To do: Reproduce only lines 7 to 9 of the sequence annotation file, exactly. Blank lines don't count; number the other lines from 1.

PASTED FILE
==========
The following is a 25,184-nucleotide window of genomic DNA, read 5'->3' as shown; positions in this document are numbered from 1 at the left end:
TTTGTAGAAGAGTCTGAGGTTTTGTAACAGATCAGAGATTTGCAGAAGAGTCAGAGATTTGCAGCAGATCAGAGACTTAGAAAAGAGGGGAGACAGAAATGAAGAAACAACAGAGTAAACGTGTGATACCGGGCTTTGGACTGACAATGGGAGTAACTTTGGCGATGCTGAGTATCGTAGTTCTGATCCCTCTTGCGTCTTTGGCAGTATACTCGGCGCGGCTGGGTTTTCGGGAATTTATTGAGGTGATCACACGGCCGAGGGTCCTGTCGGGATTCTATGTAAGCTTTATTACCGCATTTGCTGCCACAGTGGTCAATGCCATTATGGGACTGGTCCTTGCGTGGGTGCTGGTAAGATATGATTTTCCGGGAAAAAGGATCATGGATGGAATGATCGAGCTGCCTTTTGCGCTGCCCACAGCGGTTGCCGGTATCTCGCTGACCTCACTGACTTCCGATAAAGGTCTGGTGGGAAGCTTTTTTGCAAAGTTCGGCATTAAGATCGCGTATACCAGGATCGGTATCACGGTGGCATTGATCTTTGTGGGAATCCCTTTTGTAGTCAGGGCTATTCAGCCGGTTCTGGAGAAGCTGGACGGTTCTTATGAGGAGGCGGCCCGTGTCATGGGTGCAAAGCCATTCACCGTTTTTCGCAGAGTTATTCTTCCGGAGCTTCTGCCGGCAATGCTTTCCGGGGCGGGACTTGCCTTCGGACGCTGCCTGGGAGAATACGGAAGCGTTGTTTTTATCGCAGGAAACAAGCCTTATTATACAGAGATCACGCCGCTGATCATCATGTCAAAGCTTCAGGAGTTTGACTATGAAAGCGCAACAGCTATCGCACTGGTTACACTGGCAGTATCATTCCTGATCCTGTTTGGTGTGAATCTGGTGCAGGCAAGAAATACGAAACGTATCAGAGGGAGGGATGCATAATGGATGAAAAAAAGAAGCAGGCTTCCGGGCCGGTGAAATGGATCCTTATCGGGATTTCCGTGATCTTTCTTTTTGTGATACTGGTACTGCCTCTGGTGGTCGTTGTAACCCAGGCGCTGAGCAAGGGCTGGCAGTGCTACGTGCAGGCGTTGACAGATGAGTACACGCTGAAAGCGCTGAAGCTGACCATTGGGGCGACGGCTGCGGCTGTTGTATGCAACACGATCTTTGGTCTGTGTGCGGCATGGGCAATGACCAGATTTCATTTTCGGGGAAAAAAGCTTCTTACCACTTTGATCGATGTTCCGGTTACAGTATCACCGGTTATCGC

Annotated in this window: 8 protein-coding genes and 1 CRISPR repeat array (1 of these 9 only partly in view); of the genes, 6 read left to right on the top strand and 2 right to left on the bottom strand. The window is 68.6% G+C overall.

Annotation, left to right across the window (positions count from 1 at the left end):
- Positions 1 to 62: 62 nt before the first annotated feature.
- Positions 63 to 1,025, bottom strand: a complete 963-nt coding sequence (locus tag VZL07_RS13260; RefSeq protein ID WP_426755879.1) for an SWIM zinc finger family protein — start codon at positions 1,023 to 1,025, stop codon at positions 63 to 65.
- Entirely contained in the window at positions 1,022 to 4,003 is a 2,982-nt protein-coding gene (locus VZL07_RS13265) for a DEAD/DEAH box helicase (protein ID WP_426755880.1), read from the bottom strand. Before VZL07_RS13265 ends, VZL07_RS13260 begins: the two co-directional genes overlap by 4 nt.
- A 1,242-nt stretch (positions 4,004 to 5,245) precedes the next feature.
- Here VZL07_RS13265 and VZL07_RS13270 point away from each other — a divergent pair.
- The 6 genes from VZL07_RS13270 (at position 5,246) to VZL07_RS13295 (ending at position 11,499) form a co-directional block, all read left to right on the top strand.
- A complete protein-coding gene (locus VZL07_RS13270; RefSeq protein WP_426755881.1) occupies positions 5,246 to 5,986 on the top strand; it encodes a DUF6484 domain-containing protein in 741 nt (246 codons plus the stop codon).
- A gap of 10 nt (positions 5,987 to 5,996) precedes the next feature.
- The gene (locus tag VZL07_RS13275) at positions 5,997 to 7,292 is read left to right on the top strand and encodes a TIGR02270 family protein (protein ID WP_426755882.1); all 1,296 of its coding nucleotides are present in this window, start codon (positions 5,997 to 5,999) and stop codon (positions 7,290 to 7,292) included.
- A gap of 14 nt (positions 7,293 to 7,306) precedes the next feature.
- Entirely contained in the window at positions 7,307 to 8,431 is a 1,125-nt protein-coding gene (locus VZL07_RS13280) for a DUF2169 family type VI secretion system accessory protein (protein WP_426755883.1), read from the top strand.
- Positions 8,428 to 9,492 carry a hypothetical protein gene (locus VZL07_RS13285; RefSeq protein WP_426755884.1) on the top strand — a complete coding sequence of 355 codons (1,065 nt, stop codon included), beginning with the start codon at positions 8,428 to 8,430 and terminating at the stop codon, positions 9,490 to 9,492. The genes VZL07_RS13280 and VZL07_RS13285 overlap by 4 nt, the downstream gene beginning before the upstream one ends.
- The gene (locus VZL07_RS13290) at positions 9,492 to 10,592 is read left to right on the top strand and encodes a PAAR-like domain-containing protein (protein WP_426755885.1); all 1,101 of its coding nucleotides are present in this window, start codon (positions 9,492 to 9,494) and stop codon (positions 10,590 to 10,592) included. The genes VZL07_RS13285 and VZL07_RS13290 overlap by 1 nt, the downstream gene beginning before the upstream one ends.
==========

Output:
- Entirely contained in the window at positions 1,022 to 4,003 is a 2,982-nt protein-coding gene (locus VZL07_RS13265) for a DEAD/DEAH box helicase (protein ID WP_426755880.1), read from the bottom strand. Before VZL07_RS13265 ends, VZL07_RS13260 begins: the two co-directional genes overlap by 4 nt.
- A 1,242-nt stretch (positions 4,004 to 5,245) precedes the next feature.
- Here VZL07_RS13265 and VZL07_RS13270 point away from each other — a divergent pair.